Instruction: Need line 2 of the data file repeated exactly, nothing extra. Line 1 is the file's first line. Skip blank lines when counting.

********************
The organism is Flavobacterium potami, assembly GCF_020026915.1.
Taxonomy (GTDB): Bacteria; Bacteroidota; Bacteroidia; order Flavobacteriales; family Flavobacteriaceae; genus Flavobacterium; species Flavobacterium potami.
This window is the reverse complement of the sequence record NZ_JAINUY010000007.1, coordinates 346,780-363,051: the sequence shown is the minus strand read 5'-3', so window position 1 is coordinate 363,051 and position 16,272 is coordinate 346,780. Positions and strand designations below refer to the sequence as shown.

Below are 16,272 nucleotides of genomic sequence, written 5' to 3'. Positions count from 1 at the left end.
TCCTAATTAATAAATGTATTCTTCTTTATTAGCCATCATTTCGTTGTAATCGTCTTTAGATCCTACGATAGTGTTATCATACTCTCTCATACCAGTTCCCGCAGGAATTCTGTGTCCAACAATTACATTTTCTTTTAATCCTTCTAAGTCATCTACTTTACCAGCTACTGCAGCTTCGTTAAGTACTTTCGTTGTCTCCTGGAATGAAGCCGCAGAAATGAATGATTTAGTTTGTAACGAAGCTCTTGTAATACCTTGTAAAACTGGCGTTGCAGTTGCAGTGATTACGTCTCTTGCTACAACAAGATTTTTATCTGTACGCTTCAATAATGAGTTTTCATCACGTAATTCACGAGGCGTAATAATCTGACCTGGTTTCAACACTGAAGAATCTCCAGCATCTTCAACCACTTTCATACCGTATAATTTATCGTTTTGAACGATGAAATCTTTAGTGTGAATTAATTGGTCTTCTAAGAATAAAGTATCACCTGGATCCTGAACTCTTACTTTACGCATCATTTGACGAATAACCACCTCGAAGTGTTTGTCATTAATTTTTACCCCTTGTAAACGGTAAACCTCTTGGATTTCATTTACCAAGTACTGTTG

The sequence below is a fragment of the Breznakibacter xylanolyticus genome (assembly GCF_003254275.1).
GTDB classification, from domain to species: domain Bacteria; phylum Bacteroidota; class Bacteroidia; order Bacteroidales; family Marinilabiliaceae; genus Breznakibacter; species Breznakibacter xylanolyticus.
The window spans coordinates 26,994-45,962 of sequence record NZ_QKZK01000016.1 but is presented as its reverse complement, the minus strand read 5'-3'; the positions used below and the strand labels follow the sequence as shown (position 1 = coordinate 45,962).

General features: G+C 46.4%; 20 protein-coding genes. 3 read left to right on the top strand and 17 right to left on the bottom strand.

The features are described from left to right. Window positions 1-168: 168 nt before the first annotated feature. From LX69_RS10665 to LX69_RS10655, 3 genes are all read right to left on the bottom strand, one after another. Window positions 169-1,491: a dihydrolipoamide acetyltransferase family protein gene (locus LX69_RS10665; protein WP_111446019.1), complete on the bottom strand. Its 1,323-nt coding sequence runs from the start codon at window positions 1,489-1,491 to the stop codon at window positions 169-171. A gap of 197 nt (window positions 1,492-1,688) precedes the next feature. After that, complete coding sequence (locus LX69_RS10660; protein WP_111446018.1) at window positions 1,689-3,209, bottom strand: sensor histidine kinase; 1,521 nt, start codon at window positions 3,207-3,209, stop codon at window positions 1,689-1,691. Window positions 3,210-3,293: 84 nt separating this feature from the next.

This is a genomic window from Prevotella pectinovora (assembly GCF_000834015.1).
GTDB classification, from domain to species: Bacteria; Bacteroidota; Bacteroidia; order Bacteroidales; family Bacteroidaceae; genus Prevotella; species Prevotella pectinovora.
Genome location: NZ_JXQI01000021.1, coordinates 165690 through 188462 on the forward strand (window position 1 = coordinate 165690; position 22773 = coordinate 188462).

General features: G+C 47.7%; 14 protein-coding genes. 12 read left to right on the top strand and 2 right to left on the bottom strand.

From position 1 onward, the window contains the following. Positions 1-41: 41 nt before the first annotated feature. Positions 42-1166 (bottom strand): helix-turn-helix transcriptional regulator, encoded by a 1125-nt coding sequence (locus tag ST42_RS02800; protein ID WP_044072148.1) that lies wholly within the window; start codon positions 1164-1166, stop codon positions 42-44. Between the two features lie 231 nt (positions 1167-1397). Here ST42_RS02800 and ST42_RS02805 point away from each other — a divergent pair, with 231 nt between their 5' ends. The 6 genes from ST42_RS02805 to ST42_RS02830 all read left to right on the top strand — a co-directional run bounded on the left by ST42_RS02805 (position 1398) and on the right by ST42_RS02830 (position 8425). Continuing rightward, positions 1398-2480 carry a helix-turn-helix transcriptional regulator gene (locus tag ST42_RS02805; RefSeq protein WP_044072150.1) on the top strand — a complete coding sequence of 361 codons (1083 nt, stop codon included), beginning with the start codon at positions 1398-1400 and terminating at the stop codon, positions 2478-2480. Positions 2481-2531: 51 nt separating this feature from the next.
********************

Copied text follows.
Taxonomy (GTDB): Bacteria; Bacteroidota; Bacteroidia; order Flavobacteriales; family Flavobacteriaceae; genus Flavobacterium; species Flavobacterium potami.